If you think you have a swarm it may be best to consult the BBKA website first to make sure we can be of help:

http://www.bbka.org.uk/help/do_you_have_a_swarm.php

 
Honeybees swarm in order to extend the species by increasing the number of colonies. The original hive is left with queen cells and non-flying bees while the swarm has the flying bees clustered around the old queen. A swarm often settles in bushes or trees but this is normally a temporary resting place until scout bees find an appropriate place to form a new colony. The behaviour is most prevalent from April to July.

A swarm is normally passive as long as the bees are fully gorged on honey. In fact some people have fashioned beards from them. However, this is not a recommended pastime. If you encounter a swarm, then try to remain calm and avoid aggravating activities such as the use of petrol lawnmowers and hedge trimmers.

2016   Swarm Collectors List

Eifion Jones This email address is being protected from spambots. You need JavaScript enabled to view it. LA8 8JN 01539 568976 Mob 07989 519610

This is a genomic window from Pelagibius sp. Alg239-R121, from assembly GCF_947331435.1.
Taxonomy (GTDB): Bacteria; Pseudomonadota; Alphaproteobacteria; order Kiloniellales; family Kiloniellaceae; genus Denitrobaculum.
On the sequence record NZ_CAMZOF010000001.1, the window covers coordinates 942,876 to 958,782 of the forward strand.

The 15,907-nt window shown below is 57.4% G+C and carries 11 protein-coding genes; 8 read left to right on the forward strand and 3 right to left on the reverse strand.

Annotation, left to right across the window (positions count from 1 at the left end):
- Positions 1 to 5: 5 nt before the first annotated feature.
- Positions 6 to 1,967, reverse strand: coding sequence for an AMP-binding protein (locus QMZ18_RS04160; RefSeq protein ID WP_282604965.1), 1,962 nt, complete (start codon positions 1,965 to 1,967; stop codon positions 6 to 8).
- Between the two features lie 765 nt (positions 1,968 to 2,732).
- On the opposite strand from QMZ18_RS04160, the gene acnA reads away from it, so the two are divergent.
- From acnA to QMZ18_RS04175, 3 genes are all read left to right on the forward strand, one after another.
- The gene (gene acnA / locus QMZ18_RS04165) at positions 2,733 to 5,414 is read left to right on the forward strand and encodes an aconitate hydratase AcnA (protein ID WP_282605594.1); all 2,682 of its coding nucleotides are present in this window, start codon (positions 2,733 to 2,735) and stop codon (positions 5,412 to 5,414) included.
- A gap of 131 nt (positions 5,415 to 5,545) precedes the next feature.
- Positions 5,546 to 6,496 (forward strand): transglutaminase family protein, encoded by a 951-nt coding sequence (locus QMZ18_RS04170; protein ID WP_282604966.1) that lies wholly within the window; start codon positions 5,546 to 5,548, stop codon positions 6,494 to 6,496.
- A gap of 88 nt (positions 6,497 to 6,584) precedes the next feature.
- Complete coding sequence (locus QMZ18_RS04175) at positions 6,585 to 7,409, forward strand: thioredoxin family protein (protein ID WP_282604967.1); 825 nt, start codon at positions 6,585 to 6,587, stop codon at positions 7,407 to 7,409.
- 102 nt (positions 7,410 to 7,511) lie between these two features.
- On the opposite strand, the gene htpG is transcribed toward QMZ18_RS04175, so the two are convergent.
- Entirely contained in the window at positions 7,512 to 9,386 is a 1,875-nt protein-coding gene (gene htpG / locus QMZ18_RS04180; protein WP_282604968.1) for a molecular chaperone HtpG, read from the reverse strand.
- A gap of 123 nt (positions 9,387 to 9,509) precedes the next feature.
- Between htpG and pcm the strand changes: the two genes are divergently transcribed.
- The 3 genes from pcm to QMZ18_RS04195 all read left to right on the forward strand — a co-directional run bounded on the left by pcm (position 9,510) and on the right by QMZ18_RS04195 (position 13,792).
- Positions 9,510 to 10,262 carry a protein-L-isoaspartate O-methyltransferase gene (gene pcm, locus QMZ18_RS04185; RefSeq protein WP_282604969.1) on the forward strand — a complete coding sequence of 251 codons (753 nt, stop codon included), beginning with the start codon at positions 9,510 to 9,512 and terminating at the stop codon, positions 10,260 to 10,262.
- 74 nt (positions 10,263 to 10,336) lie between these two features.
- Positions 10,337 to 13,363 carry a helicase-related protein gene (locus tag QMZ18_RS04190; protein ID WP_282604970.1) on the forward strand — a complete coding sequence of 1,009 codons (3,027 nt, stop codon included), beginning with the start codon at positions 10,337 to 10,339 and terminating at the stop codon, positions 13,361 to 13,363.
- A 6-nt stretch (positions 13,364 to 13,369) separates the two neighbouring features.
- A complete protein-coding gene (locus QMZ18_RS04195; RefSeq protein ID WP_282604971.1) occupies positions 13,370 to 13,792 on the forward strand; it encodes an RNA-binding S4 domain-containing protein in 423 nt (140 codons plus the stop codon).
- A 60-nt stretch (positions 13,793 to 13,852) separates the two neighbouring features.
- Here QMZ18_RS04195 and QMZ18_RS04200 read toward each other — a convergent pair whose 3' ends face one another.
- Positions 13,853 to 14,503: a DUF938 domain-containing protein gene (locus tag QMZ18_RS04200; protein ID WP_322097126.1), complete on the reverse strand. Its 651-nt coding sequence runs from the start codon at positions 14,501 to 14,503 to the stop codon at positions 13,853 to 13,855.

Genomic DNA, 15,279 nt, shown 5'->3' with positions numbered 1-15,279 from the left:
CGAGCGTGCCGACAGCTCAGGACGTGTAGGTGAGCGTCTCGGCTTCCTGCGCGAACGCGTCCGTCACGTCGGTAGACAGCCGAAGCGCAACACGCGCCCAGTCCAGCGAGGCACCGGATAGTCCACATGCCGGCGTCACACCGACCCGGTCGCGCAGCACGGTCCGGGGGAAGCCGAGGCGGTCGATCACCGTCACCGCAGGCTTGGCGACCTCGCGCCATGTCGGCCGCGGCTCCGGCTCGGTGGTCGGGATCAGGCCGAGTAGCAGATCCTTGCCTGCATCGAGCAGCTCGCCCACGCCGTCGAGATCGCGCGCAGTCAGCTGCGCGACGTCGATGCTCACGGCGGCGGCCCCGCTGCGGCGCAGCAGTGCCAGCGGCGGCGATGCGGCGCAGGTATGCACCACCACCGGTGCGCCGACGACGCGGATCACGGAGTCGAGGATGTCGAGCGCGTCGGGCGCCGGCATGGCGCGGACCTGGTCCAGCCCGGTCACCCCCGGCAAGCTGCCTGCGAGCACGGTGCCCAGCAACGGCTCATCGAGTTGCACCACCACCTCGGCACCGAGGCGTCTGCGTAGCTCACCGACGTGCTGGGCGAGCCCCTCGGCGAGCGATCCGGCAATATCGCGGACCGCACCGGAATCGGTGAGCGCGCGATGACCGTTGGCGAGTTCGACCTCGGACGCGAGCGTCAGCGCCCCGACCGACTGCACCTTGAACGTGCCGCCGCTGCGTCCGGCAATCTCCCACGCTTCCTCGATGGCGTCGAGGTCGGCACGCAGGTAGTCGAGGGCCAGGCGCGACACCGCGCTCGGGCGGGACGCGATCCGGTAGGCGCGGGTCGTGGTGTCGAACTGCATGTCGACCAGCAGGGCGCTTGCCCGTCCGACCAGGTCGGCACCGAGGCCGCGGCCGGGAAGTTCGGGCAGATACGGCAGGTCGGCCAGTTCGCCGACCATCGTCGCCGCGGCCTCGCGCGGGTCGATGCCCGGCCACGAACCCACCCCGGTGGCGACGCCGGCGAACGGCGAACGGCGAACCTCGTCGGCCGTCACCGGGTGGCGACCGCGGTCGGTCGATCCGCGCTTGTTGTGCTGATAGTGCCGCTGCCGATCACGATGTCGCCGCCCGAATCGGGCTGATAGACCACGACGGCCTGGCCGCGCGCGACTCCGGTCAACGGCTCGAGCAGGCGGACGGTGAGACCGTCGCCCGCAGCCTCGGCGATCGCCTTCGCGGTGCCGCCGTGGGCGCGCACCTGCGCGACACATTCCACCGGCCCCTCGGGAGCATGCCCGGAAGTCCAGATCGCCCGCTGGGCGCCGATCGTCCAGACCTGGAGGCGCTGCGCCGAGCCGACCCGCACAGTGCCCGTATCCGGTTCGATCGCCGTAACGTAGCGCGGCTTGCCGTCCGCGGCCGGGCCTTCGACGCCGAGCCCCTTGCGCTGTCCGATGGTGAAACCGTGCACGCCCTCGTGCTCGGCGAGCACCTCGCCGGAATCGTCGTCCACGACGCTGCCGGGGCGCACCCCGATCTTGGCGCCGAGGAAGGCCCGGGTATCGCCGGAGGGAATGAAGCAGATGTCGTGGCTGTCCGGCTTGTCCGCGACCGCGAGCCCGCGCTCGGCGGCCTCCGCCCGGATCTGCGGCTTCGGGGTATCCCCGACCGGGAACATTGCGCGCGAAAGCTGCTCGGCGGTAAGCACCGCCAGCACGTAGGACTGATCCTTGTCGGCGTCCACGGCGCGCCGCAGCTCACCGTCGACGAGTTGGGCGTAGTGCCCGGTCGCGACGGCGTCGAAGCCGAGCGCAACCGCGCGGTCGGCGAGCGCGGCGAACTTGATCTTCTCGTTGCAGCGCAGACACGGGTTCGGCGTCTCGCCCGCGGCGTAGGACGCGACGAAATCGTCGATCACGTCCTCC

Andrew Gardner This email address is being protected from spambots. You need JavaScript enabled to view it. LA7 7BL 015395 61894 Mob 07812 081320

Alan Tett LA6 1QS 01524 782871

Granville Tunnicliffe-Wilson This email address is being protected from spambots. You need JavaScript enabled to view it. LA5 9TB 01524 781274 Mob 07465 992211

Philip Whiting This email address is being protected from spambots. You need JavaScript enabled to view it. LA9 5LL 01539 232576 Mob 77590 43047

Jonathan Blakeway Smith This email address is being protected from spambots. You need JavaScript enabled to view it. LA8 9LN 01539 822296 Mob 07950 491000

Diane Elphinstone This email address is being protected from spambots. You need JavaScript enabled to view it. LA2 8HY 01524 251813 Mob 79909 72090